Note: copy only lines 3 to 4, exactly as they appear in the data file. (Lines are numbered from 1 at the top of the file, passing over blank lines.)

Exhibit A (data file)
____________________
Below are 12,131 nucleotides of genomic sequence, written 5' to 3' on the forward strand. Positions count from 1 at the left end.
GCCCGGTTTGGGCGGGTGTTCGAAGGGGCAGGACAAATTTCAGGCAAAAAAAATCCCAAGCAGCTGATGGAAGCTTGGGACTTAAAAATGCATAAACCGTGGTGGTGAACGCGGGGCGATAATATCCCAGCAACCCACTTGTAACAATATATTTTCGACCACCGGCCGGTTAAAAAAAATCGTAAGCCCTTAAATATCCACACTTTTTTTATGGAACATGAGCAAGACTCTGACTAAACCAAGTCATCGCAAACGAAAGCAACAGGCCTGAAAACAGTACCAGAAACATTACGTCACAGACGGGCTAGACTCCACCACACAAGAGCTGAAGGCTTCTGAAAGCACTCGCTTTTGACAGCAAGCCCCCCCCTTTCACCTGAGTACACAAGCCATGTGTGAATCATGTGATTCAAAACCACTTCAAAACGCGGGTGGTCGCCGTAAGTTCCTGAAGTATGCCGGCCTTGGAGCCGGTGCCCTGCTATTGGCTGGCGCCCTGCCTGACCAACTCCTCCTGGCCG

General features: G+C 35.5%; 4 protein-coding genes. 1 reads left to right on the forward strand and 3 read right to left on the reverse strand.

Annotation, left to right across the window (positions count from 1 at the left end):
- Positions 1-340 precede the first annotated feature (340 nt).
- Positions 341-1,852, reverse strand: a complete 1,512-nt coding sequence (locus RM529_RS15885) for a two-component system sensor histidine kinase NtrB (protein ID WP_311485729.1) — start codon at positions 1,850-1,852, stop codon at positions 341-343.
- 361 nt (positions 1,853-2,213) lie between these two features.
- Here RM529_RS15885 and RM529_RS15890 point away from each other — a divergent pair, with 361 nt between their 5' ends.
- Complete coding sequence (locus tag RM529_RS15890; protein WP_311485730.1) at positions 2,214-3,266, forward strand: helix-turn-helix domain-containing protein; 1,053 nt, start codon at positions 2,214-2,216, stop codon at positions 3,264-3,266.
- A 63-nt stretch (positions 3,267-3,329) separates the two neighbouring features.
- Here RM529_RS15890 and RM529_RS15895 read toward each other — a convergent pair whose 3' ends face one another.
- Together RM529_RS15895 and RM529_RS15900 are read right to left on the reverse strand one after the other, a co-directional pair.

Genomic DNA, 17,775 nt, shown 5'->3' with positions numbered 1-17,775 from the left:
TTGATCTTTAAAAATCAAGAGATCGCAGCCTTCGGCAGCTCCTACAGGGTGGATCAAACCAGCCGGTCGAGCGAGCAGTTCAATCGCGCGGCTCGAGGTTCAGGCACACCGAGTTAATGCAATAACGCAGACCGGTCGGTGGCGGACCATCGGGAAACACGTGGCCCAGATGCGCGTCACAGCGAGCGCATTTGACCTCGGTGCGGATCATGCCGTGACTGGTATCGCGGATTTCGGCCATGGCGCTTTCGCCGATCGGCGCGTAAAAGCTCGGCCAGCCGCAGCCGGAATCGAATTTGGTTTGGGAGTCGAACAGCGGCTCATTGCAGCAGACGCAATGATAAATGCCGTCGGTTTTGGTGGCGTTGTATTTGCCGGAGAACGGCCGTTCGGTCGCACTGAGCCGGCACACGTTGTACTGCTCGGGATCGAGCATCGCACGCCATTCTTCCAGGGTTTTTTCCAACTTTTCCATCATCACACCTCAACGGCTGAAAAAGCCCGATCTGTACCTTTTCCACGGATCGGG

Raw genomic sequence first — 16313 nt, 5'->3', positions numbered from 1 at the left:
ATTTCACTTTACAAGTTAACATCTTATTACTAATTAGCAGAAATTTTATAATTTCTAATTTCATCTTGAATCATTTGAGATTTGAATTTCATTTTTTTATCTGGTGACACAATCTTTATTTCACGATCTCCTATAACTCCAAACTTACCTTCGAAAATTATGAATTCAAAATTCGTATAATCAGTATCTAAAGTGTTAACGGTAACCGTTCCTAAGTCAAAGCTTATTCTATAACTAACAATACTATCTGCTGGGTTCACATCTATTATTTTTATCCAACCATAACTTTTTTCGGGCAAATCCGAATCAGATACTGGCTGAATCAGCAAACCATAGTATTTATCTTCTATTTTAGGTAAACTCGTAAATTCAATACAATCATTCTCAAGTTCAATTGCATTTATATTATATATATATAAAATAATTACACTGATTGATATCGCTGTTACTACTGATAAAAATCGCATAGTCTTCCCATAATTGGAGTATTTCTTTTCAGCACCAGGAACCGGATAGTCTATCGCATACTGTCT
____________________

General features: G+C 35.5%; 4 protein-coding genes. 1 reads left to right on the forward strand and 3 read right to left on the reverse strand.

Annotation, left to right across the window (positions count from 1 at the left end):